The hippo crossing signs are in a town practically built on top of a wetland park, with an estuary that is home to about 800 hippos. So a hippopotamus roaming the streets is not actually a common thing either.
We do have plenty of safari type parks that are home to many wild animals who are living in captivity, and yet in such a way that the animals probably don’t even realize they’ve been captured, or in some cases, rescued. In two different directions from my home, both about twenty minutes drive away, there are animal ‘parks’/game reserves. At the one, I can have an elephant interaction, or just sip a cup of coffee and watch as zebra, giraffe and buck play on the hills not too far away. At the other, I can stand two meters away from the lazy Tigers, as they cool off in their pool, on the other side of the fence of course; and if there have been any new cubs born before my visit, I can go into the ‘cub cage’, with a member of staff, and play with them.
Two years ago, I had a six week old white lion cub, weighing approximately 60 pounds, lying in my lap. She was one of four cubs in the ‘cage’, kept there till they get a bit bigger and were more able to hold their own, for protection purposes. A cubs hunting instinct kicks in around this time though, so they only allow children in who are of a specific height or above. My daughter qualified; and since the cubs aren’t too dangerous, while my son and I held lazy cubs in our laps, we watched my daughter with great amusement as she played with one, and was being hunted by another. Of course the staff member intervened before the cub sprang, just in case.
We don’t have shark cage diving here in my town, despite the fact that I live at the sea. But if you’re up for that, it’s an experience you can encounter in the Western parts – Cape Town area.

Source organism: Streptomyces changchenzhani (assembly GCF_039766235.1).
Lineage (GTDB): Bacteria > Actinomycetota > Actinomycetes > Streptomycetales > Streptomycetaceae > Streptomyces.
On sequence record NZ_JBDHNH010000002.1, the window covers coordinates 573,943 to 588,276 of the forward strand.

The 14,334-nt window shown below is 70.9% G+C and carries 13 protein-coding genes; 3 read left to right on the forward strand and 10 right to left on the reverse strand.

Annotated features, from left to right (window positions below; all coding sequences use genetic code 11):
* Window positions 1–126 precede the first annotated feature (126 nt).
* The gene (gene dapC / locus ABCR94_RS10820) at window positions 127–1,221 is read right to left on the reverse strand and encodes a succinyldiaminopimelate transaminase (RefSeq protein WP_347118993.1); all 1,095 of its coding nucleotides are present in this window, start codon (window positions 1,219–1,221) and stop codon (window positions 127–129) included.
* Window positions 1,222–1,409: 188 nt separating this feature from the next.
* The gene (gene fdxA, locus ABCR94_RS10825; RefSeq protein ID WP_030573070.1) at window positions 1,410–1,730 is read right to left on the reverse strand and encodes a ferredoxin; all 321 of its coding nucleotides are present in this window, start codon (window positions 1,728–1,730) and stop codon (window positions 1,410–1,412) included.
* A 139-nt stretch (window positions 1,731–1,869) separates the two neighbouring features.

In South Africa, we don’t barbeque/barbecue – we ‘braai’. I cannot find a way to explain how to pronounce this word, so if you’re interested you can listen to it here. It’s the same sort of concept though where we grill/cook meat over an open fire. Most of these fires are wood-burning, and so if you visit here and someone asks you to come over and ‘burn wood’ it may have two meanings: it could mean to either just sit and watch the flames and drink beer or brandy; but most times it means they’re inviting you to a braai. It’s commonly known as a ‘chop and dop’ – although the Afrikaans spelling is mostly used in a written invite – tjop and dop. And this means pretty much what it says – bring a chop/meat to braai, and don’t forget to bring a drink, or ten, depending who you’re braaiing with 😉

In South Africa, we have what we call ‘load shedding’. It has not been so common of late, which is a great relief. It is a huge bone of contention among our people. Basically, it is an interruption in our electricity supply to prevent overloading on the power stations. South Africans are frustrated by this because our country supplies electricity to other parts of Africa, and yet we are the ones who suffer interruptions. These interruptions can sometimes happen twice a day, depending where you live – and are usually for a two hour period. This is made slightly more frustrating by the fact that it is often at mealtimes – and in rush hour traffic times it can have disastrous consequences because the traffic lights are not working.

In South Africa, “The multi-billion rand minibus taxi industry carries over 60% of South Africa’s commuters. Generally speaking, these commuters are all of the lower economic class. Wealthy individuals drive their own cars for safety and convenience. The industry is almost entirely made up of 16-seater commuter Toyota HiAce buses, which are sometimes unsafe or not roadworthy. Minibus taxi drivers are well known for their disregard for the road rules and their proclivity for dangerously overloading their vehicles with passengers.